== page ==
“It’s not about the winning; it’s the taking part that counts.”
A dickhead (some time after a defeat)
Jimmy Grimble got to play; the kid in Air Bud scored the winning basket; Scott Hatteberg, taking to the plate in the top of the ninth, against a Royals team that had rallied from 11-0 down to 11-11, hit a home run that won the Oakland A’s a 20th game in a row. That night they tied a record. The film in my head ended. They’d done it; they’d achieved something, not necessarily what they’d set out to, but a remarkable feat nonetheless. This 20 game streak – the players hugged it between themselves, high fived it back and forth to one another, jumped up and down at home plate to the sound of it. Every hallmark of a sports film came into one. I almost picked up my coat and made for the exit. The film carried on.
They’d won, what else is there to know, to want to know? But Moneyball isn’t one of those Sport films, nor is it about wanting to play Sport; it’s about how Sport is always trying to rip your heart out, about how Sport needs you as much as you need it. There’s a scene early in the film, where Billy Beane (Brad Pitt), with the game he’s listening to not going his team’s way, throws a transistor radio out the window of his car, and then, when it still continues to emit the play-by-play, he gets out the car and stamps on it. He stamps it more than once. That’s what Sport wants to do to your heart: throw it out your ribcage into the street somewhere and pound it, more than once, ’til it stops.
And Billy is more than aware of that. He knows it more than most. Exposed in the Major League’s as a player, not hitting, not catching, not running, not being able to do what he was taught, he became lost and angry and frustrated. What made not being able to do what he was taught worse was the fact that he could’ve been taught more things, different things at Stanford1. It’s because of this that he needs Sport. What can he do outside of the clubhouse, or, later, the front office? He’s a forty year old with a high-school diploma. He’s shit-scared about being that person out in the beyond baseball world. At some point, Sport probably did rip his heart out and probably did pound on it, ’til Sport realised Billy’s heart wasn’t going to stop. His ability to hit the ball into play might’ve failed, but his spirit wasn’t about to extinguish on him.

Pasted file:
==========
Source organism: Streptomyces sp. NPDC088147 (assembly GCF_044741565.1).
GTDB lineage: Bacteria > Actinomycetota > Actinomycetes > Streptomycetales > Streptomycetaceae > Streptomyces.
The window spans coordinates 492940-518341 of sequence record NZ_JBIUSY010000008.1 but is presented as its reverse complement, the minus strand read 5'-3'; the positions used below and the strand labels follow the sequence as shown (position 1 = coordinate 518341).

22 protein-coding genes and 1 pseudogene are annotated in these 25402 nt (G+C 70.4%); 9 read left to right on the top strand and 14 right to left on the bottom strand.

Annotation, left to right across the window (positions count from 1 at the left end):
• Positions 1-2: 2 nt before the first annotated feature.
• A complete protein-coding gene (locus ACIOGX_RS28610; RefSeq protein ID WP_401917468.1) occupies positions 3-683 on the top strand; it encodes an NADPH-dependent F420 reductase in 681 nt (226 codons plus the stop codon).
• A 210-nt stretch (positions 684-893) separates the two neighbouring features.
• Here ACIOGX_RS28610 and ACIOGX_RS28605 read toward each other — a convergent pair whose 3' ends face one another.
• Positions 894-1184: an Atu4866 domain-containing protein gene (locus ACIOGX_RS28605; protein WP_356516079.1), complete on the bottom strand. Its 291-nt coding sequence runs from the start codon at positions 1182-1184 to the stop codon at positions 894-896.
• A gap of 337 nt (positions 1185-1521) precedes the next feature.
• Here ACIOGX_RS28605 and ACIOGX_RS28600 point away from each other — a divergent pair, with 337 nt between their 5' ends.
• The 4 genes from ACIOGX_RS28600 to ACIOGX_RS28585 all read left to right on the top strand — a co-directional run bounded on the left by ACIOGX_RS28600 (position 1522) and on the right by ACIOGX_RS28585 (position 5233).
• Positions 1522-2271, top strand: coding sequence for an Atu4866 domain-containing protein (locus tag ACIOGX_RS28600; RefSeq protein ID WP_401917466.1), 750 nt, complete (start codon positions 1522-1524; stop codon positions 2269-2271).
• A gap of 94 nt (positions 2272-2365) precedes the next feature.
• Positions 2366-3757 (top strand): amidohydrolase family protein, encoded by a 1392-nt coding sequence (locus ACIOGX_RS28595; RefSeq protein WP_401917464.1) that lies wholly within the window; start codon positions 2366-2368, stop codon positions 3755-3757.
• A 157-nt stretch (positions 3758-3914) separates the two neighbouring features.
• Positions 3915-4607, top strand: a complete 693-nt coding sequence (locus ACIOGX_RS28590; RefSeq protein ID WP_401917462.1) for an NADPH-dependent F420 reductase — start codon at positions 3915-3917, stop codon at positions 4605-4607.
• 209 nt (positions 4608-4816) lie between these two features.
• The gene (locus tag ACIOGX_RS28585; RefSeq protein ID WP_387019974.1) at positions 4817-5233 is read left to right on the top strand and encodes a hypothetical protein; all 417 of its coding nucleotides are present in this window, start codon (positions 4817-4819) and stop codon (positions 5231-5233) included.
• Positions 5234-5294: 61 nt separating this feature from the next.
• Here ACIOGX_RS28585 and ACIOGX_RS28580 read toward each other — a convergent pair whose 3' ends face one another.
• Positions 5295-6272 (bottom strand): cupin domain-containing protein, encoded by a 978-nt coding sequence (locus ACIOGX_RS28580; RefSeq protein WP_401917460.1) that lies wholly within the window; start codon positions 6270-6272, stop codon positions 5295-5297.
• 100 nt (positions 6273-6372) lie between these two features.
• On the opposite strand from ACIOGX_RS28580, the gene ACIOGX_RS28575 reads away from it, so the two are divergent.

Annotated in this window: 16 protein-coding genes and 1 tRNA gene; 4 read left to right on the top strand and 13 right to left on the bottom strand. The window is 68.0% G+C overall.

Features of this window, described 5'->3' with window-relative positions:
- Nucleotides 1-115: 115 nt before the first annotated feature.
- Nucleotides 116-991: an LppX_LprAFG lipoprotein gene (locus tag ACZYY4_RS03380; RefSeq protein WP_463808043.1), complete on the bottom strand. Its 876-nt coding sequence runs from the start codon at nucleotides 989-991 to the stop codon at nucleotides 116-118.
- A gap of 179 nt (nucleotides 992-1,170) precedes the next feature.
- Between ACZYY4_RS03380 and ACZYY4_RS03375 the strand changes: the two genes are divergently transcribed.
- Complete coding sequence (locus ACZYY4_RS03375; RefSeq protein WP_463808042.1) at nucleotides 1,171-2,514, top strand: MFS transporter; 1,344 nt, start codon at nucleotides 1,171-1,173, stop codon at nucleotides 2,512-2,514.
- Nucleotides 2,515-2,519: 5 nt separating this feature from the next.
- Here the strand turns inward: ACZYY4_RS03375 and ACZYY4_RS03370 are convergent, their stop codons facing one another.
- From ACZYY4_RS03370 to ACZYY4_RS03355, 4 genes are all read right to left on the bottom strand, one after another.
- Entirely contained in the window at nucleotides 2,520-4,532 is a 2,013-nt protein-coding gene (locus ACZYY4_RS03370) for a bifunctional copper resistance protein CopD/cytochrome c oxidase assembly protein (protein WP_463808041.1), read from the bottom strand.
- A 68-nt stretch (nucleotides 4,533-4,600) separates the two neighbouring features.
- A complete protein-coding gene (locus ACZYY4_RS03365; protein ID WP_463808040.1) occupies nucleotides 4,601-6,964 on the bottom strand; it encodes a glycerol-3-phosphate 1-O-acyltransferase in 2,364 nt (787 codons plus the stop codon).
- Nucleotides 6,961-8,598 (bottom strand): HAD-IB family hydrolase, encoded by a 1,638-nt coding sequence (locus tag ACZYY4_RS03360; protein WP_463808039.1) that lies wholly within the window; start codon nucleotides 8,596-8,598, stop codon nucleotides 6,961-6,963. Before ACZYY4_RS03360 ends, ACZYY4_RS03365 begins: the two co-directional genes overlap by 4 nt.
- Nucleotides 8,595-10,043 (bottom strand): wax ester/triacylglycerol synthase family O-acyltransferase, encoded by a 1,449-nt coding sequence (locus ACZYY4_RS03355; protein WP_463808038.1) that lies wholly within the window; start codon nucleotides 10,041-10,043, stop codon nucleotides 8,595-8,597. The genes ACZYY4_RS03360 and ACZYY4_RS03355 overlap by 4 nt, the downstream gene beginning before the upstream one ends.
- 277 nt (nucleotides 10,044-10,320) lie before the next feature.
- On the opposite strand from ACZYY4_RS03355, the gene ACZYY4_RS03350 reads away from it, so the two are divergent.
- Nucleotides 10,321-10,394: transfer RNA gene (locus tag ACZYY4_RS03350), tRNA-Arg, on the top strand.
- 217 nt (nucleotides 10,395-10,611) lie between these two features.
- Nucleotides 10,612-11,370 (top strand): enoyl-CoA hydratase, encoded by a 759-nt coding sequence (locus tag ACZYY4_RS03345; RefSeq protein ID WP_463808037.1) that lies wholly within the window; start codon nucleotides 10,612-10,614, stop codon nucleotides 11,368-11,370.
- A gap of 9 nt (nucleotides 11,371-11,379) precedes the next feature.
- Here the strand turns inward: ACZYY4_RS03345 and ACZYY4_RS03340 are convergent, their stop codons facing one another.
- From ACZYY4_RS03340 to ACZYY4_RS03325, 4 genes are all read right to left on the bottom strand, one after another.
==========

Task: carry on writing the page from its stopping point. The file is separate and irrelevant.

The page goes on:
But the mark of Sport has not been left solely on Billy. Art Howe (Philip Seymour Hoffman) is upset about his contract, annoyed about the way the A’s treat him like shit, sad that his methods of how to field a team count for shit. David Justice (Stephen Bishop) is old – enough to make any athlete despair. He’s sad because he can’t see himself as he is now; he prefers the star he was at teams before the Oakland A’s, teams that played different baseball to the A’s. Scott Hatteberg (Chris Pratt) is sad about his arm being fucked, about not being able to throw the ball any more. Scott Hatteberg is, like Billy, shit-scared, but of first base (first base! Catcher’s don’t play first base!2) rather than beyond baseball. The scouts are mad. Who the fuck is this kid, they ask, with his computer and his numbers and his “Bill James bullshit?” They’re old too, but not David Justice old. The season prior to joining the A’s, Justice wore stripes; the stripes the scouts have run horizontally across their foreheads. Grady speaks for all of them when he fuck you’s Billy. But Grady is less fuck you-ing Billy, more Sport, really. Fuck you, Sport. Fuck you, and fuck becoming obsolete/old/injured/ignored.
Peter Brand (Jonah Hill) isn’t sad, at least not that in the sense that he’s upset over something. He’s sad in the sense that he hunches himself over his computer, where he pours over his numbers, where he finds the players that will lead Oakland to their historic 20 game streak. He’s new, he’s young, he went to Yale, what is there to be unhappy about? Peter’s fuck you-ing Sport, too – just in a different, less traditional way. The scouts screw up their faces, chew on tobacco and stick their two fingers up; Peter, with a smug look on his face, uses a laconic middle finger.